Unfortunately, that is not sustainable. These war veterans still remember what Mnangagwa did in 2004. He dumped a whole team of Zanu PF provincial chairpersons and other key schemers who were backing his succession plot at the last minute when they gathered at Dinyane High School in Tsholotsho.  That was when his rivals in Zanu PF got wind of the intended palace coup.

Crocodiles never shed their tails; they only change the hunting grounds. Mnangagwa is a shrewd, albeit yellow-bellied, schemer. He has probably weighed between hiding under Mugabe’s patronage and working with the veterans, and chosen the former.

It goes without saying that, as a vice president and Zanu PF legal affairs supremo, he failed to protect Mutsvangwa whose charges were clearly untenable. If he can’t protect Mutsvangwa, he won’t protect lesser war vets, period.

The probability, therefore, that the war veterans leadership will dissipate is high. This is because war veterans are bound by the Defence Act as they are a reserve force and are subject to disciplinary action for dissing their commander-in-chief.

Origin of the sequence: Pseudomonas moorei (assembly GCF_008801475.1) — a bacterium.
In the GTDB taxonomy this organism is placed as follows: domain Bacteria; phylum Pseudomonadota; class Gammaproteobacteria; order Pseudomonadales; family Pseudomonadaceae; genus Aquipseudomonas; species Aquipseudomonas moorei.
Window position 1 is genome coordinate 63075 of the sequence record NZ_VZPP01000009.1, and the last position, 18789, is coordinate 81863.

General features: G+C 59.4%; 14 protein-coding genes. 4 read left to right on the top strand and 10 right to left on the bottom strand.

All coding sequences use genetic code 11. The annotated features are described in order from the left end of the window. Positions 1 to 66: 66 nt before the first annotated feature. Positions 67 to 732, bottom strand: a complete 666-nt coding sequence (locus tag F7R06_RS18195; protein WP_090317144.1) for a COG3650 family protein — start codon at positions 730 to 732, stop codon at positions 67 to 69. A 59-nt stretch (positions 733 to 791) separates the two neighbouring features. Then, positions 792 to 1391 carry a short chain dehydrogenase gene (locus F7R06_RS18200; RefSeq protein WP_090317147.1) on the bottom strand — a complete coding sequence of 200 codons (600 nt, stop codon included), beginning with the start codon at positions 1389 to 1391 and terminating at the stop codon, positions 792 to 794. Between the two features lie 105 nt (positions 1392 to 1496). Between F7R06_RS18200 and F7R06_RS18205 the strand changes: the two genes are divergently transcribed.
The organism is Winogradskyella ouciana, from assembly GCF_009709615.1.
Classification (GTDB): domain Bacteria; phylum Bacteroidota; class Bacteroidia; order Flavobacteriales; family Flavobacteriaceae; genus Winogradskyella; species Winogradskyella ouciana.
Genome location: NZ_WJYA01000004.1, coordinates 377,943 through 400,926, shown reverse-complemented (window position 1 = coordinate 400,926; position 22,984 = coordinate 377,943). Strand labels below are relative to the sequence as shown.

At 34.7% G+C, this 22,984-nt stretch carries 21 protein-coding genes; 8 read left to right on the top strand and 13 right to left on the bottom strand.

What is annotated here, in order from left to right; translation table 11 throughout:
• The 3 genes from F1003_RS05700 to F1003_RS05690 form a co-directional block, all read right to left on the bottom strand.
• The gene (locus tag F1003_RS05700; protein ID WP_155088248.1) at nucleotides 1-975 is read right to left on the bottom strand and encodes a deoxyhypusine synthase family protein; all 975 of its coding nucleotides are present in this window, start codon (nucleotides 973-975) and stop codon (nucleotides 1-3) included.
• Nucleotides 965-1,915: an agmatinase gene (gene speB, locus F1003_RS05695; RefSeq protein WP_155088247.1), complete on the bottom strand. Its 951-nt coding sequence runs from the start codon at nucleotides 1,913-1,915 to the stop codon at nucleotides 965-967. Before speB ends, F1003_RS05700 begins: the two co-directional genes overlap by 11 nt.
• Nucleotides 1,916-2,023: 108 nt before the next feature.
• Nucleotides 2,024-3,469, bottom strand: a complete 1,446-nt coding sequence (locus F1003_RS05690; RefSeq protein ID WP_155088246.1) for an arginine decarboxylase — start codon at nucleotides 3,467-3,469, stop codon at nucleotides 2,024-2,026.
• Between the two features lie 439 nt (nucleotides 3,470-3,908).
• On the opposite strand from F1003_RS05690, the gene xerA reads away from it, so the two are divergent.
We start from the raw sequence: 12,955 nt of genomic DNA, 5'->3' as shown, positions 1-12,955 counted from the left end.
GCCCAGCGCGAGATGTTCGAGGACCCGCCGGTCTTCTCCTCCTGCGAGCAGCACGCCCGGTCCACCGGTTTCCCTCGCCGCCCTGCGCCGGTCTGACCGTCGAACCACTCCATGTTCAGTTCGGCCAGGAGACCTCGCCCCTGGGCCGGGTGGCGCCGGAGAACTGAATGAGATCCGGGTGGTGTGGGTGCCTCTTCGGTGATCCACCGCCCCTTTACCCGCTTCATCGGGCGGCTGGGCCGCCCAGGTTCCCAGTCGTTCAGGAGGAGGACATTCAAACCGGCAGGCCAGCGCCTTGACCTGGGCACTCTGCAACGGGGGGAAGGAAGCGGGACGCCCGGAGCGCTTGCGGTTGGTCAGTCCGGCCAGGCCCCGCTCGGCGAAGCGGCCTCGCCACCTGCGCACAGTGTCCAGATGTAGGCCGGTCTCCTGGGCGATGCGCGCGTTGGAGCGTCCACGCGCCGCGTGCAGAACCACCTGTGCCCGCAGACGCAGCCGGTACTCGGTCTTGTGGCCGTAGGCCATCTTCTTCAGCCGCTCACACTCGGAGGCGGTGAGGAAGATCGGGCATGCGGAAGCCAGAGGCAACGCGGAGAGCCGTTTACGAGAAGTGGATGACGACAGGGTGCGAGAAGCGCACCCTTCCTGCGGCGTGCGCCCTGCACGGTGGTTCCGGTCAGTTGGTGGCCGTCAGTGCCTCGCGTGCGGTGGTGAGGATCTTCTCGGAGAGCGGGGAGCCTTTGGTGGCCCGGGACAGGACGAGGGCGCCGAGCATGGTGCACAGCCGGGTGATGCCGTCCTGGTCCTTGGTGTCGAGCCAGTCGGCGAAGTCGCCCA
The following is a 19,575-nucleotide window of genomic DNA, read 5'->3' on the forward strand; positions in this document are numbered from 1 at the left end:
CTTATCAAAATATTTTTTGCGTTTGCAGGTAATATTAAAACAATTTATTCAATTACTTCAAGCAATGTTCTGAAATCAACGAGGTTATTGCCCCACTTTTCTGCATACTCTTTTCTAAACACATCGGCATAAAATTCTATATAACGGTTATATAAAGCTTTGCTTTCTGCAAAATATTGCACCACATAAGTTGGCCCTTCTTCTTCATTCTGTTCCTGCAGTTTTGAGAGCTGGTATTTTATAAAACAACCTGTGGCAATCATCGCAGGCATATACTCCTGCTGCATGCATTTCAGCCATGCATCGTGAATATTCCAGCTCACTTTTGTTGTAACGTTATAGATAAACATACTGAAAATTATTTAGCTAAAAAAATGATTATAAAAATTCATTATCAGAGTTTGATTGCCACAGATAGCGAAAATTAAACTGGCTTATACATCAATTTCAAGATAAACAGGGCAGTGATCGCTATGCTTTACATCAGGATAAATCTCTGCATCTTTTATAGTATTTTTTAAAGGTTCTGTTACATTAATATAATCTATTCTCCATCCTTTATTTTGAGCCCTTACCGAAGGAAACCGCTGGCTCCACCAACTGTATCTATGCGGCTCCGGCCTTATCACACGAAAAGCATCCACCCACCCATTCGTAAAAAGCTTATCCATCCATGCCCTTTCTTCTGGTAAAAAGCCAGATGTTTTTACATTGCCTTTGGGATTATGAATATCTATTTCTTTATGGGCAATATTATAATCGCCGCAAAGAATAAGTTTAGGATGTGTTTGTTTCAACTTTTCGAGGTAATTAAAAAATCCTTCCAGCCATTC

It is possible that they will get rid of Mutsvangwa and the other top leaders. With the big head gone, they will then cause new elections to be held so that there is a more pliant leadership of the vets’ movement.

This is what has always happened, from the days of Chenjerai Hunzvi to Jabulani Sibanda. The current war vets leadership is too aware of the game plan, and they said so in their communique. There is no evidence so far that they will resist and keep the association in its status quo. These are the same guys who threatened to bar G40 figureheads from a rally at the Zanu PF headquarters some months ago and when the day came, they followed the events from Africa Unity Square, some kilometres away.

The generals who are said to have also supported the vets will look away. They have their largess to protect and don’t want to rock the boat yet.

 

At the end of the day, most of the grassroots war veterans will simply walk away, like weary and wounded soldiers leaving a crumbled war camp, but Zanu PF will never be the same again.